Bedsides healthcare rationing dilemmas

Journal article


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Publication Details

Subtitle: A survey from Bulgaria and comparison with Portugal
Author list: Pinho, M., Borges, A.P. & Zahariev, B.
Publisher: Palgrave Macmillan (part of Springer Nature): Hybrid journals [SN-owned]
Publication year: 2017
Journal: Social Theory and Health (1477-8211)
Volume number: 15
Issue number: 3
Number of pages: 17
ISSN: 1477-8211
eISSN: 1477-822X
Languages: English-Great Britain (EN-GB)


We investigate the views of Bulgarian citizens on the principles that
should guide microallocation healthcare resources and compare them
directly with those of Portuguese citizens. A self-administered online
questionnaire was used to collect data from a sample of 298 Bulgarian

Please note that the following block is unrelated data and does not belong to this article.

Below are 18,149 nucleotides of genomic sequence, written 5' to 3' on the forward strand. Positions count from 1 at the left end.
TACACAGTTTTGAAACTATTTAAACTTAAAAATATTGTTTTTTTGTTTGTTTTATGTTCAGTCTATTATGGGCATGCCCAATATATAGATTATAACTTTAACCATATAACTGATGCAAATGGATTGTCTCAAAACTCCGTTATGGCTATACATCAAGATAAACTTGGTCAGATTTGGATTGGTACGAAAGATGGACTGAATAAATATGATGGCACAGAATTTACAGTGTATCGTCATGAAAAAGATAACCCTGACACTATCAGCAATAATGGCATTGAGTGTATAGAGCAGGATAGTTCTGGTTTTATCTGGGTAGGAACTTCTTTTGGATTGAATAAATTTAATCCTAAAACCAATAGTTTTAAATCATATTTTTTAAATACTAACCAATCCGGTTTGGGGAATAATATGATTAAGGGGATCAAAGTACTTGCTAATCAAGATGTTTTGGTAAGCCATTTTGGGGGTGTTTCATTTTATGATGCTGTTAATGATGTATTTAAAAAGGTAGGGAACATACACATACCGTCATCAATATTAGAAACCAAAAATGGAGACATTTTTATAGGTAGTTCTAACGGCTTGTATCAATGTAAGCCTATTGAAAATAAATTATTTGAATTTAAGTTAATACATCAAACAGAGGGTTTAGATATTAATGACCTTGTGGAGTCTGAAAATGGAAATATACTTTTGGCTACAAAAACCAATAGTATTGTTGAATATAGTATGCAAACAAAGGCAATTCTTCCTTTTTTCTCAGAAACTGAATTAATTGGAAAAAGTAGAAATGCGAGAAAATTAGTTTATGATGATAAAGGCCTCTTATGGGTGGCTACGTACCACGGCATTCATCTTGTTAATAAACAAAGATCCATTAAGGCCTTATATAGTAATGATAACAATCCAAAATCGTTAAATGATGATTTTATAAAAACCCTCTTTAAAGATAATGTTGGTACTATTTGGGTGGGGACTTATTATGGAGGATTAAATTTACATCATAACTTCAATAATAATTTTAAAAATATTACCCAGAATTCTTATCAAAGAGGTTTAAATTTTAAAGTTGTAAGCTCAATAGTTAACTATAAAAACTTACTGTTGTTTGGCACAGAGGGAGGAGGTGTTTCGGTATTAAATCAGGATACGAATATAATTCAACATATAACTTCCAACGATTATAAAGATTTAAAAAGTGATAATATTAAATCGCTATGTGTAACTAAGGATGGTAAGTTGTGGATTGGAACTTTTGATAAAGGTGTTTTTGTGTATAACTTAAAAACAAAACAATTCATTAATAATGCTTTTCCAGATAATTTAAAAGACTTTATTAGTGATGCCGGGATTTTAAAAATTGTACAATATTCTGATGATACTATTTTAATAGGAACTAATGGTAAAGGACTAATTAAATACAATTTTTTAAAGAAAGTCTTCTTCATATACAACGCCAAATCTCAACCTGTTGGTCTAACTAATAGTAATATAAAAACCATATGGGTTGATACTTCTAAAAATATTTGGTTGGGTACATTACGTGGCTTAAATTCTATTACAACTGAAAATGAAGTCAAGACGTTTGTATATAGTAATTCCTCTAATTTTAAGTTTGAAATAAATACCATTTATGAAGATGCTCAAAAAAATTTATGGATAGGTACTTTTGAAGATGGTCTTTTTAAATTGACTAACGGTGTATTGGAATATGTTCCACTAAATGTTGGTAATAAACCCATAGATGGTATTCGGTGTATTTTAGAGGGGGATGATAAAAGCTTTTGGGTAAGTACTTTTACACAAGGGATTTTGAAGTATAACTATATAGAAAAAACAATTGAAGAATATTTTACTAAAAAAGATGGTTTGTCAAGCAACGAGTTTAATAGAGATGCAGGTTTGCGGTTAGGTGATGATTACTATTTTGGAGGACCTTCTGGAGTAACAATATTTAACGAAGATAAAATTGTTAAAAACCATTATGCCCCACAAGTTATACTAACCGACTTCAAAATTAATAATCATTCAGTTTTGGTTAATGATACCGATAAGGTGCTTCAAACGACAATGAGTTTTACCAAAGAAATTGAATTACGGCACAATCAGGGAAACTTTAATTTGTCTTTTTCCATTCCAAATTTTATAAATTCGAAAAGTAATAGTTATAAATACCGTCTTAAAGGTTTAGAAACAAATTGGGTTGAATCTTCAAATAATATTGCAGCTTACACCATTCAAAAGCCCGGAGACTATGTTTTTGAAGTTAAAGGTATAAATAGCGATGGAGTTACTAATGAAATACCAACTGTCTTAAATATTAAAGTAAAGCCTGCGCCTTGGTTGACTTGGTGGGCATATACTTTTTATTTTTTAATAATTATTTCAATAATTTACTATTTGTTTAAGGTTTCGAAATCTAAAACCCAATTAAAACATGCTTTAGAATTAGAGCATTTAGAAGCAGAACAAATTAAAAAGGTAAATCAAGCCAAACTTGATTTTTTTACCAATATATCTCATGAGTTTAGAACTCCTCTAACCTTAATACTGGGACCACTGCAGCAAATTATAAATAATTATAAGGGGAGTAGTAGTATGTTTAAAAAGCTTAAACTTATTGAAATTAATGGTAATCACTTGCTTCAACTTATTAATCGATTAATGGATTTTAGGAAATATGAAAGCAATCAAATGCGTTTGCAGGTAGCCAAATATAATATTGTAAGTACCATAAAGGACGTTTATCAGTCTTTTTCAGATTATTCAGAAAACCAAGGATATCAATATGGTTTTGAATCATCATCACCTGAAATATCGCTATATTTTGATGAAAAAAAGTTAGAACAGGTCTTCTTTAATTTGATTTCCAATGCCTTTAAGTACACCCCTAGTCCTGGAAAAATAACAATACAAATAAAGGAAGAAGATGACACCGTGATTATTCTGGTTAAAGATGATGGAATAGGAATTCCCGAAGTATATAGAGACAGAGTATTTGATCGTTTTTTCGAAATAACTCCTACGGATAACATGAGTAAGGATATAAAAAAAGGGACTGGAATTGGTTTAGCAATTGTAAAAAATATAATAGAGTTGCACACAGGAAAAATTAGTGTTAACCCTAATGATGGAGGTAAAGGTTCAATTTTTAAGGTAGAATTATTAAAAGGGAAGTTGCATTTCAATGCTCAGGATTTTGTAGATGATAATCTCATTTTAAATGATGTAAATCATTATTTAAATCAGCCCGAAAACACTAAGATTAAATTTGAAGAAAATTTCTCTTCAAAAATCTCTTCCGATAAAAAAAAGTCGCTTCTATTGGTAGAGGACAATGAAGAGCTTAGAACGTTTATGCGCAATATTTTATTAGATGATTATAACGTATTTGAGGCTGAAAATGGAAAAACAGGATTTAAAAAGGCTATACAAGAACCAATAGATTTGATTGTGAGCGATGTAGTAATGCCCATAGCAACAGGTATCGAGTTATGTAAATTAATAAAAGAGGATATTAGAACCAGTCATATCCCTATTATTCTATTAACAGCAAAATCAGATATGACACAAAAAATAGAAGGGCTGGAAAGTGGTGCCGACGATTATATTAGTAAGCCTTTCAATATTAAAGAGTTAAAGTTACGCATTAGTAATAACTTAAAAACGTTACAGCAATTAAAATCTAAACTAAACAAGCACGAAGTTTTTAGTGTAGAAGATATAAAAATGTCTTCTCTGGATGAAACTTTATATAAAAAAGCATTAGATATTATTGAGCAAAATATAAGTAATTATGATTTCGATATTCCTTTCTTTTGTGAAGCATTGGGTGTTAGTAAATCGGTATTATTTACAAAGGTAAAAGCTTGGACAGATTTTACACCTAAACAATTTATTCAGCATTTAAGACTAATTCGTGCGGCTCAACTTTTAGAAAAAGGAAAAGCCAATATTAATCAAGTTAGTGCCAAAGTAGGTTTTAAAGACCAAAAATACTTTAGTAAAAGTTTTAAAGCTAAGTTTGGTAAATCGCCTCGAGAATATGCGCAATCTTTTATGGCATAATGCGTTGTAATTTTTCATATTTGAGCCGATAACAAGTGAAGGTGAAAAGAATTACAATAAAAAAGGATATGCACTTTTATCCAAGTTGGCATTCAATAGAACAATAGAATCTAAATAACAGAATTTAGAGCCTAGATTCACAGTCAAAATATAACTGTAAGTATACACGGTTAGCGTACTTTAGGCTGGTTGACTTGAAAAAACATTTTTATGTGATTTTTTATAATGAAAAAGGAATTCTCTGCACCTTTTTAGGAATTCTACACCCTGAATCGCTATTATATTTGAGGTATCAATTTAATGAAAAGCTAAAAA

citizens, using methods from a matching previous study in Portugal.
Respondents faced a hypothetical rationing exercise where they had to
choose and order four patients (differentiated by personal and health
characteristics) and a set of statements that embodied: (i) distributive
criteria for prioritizing patients, (ii) who should prioritize
patients, and (iii) the likelihood of these prioritization decisions
being real. Descriptive statistics, factor analysis, and non-parametric
test were used. Findings suggest that Bulgarian respondents: (i) support
a plurality of distributive principles to underpin healthcare priority
setting with an incident on the severity of health conditions, on
utilitarianism and on reducing health inequalities; (ii) trust in the
health professional to make prioritization decisions and (iii) do not
seem to believe that patients' prioritization will ever become real.
While Bulgarian and Portuguese respondents support a number of shared
ethical principles they place a different level of importance to each.
Bulgarians value mainly the age criterion in prioritizing patients,
whereas Portuguese revealed a greater concern about efficiency.


Bulgaria, Health, Health care, Portugal


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Last updated on 2019-23-08 at 11:15